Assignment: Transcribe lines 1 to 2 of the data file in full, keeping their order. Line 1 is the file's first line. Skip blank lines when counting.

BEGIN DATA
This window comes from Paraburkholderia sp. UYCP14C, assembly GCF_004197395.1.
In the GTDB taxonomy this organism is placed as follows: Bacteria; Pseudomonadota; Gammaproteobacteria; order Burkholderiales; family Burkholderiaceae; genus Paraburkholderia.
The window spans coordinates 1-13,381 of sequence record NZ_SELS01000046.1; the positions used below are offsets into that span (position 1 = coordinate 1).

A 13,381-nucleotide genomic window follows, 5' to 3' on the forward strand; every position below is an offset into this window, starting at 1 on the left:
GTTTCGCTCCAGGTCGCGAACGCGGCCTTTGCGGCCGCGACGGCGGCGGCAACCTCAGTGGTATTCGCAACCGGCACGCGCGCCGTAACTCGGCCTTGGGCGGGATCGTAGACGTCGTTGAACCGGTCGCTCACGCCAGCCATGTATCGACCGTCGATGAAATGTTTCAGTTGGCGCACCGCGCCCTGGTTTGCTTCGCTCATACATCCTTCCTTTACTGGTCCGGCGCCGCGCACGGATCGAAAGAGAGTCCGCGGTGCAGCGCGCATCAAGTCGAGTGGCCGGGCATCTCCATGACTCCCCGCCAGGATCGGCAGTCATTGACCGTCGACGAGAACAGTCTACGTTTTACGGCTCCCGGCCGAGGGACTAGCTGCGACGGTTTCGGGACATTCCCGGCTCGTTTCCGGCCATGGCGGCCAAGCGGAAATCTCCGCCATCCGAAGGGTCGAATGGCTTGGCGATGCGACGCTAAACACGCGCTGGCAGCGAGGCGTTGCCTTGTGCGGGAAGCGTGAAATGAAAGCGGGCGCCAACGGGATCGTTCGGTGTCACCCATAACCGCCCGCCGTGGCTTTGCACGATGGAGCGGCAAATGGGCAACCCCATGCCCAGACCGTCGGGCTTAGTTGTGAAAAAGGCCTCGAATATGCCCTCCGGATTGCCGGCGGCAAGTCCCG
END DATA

This window comes from Paraburkholderia sp. UYCP14C, assembly GCF_004197395.1.
In the GTDB taxonomy this organism is placed as follows: Bacteria; Pseudomonadota; Gammaproteobacteria; order Burkholderiales; family Burkholderiaceae; genus Paraburkholderia.